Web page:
"It most certainly has," he said. "It’s a lot of work, it’s become almost a full-time job. The best thing for me last year was seeing kids who were rivals in high school be on the same teams together."

Adding the two sports wasn’t difficult.

"It’s relatively easy to add sports," Mulcahy said. "We just need to find a director for that sport."

For example, New Hampshire Softball Coaches Association president Dave Hedge contacted Mulcahy about softball, offering to organize its addition. Hollis Brookline golf coach James Turner is in charge of golf (eight boys and 12 girls per team).

"I would say it’s been a little easier, most of our directors are back," Mulcahy said. "It’s raising money, now tryouts (softball and field hockey rosters have been picked), and once we get the tryouts done, it’s event planning."

Also with some scholarship money handed out, Mulcahy thinks the athletes are getting something out of it.

"I think we’ll get 1,000 kids for sure this year," he said. "I think a lot of kids really enjoyed it. … I think the kids bought into it. The parents bought into it. It’s one weekend, minimal travel and it’s a much different animal than say AAU or travel soccer. I think it’s been good."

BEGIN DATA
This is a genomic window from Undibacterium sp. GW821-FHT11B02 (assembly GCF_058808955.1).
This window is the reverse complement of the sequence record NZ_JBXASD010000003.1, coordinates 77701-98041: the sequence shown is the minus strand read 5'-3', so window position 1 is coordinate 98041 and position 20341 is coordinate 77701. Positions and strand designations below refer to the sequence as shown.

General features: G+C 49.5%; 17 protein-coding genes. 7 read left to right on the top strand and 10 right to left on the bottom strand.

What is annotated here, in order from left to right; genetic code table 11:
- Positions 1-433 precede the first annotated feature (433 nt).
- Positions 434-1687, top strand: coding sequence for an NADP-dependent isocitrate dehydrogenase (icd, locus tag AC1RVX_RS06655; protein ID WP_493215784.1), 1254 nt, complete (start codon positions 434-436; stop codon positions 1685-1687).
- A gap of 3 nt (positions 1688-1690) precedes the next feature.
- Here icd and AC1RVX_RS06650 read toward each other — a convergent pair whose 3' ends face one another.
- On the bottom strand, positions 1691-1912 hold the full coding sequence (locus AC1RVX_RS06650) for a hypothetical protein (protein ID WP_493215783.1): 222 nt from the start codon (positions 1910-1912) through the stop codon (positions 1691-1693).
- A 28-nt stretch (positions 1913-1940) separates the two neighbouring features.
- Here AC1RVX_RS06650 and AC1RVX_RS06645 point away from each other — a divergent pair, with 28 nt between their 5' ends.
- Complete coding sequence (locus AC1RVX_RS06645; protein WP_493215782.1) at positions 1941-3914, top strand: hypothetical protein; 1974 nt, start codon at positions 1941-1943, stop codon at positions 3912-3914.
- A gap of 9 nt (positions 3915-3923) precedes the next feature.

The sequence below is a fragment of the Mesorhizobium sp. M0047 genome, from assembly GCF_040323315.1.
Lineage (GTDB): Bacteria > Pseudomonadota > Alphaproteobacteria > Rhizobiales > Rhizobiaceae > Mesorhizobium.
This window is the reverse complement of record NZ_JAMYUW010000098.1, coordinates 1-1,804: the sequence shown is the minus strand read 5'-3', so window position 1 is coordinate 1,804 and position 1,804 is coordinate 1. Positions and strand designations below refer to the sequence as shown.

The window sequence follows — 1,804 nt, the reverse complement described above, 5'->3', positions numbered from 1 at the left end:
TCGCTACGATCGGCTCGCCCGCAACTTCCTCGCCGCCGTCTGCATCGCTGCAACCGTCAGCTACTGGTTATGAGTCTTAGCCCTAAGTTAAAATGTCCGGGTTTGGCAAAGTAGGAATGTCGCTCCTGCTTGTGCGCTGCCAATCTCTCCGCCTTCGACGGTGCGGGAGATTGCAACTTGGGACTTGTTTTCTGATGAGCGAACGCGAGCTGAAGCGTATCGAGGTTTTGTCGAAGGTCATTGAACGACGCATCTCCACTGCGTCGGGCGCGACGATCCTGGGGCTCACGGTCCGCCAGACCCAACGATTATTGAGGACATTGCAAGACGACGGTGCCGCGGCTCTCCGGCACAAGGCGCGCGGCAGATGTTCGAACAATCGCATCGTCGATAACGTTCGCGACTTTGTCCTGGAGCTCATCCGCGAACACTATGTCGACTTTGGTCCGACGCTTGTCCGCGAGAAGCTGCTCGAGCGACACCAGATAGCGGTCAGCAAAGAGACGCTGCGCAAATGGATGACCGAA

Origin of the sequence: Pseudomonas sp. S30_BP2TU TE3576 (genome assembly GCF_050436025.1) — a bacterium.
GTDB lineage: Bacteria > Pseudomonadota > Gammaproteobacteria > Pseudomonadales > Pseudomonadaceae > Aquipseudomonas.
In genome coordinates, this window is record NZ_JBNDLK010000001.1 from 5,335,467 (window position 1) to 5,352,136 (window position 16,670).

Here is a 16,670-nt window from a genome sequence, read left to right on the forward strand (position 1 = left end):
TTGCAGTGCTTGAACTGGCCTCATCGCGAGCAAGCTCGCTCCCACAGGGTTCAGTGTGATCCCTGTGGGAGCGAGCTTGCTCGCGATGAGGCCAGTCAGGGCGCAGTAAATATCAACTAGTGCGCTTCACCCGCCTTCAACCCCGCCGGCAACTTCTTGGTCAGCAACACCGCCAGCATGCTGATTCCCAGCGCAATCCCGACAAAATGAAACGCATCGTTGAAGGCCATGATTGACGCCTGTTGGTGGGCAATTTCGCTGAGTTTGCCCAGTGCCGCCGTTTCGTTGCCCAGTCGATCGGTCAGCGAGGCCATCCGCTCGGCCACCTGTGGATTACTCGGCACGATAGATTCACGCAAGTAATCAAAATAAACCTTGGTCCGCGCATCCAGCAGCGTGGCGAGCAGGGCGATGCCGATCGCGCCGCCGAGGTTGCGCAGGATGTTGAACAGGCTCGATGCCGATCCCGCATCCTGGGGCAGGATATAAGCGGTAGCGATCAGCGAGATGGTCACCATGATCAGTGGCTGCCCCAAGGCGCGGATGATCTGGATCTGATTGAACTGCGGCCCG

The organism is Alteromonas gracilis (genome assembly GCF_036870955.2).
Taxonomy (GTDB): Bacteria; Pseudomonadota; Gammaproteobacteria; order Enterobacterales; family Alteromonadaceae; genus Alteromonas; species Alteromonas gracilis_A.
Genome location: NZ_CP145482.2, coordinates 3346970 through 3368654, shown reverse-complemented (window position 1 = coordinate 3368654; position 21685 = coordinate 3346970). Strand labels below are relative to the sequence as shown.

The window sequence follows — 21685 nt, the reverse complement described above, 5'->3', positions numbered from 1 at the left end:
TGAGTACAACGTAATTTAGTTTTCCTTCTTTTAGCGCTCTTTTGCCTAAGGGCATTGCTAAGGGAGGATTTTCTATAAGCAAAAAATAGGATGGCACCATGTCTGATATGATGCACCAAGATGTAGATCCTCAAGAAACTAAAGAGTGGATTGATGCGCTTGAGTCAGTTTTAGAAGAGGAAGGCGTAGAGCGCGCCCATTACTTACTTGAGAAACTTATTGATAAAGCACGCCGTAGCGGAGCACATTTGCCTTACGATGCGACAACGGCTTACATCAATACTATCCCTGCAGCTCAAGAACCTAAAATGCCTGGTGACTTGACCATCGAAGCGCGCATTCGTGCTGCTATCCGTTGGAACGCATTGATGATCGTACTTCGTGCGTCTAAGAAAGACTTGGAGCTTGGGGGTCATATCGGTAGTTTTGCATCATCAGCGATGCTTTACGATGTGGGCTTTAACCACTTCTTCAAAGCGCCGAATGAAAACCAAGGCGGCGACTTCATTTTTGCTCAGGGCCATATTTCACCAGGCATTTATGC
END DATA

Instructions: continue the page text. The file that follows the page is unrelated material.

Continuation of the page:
The Granite State Games, Volume Two, is on its way.

Granite State Games will return in June

Let the Games continue for Year Two.

Yes, the Granite State Games, the brainchild of Bishop Guertin High School girls soccer coach Pat Mulcahy, will return in late June for a second year.

Last summer’s inaugural event had its ups and downs – far more ups, it seems – and Mulcahy is prepared to make improvements for the second year of Olympic-style games for student athletes currently in the eighth grade through junior year in high school.

The Games, which run from June 20-26, will feature the return of field hockey, boys and girls lacrosse, outdoor track, basketball and volleyball, as well as the addition of golf and softball.

The venues will be Southern New Hampshire University, The Derryfield School (softball), Manchester Memorial (track and field), and Sky Meadow Country Club (golf). Memorial, a closer venue to the main base at SNHU, is replacing Derry’s Pinkerton Academy as the track venue.

"I thought last year was a great success," Mulcahy said. "We had about 823 student athletes, and the turnout was spectacular. We had hundreds of schools and towns represented.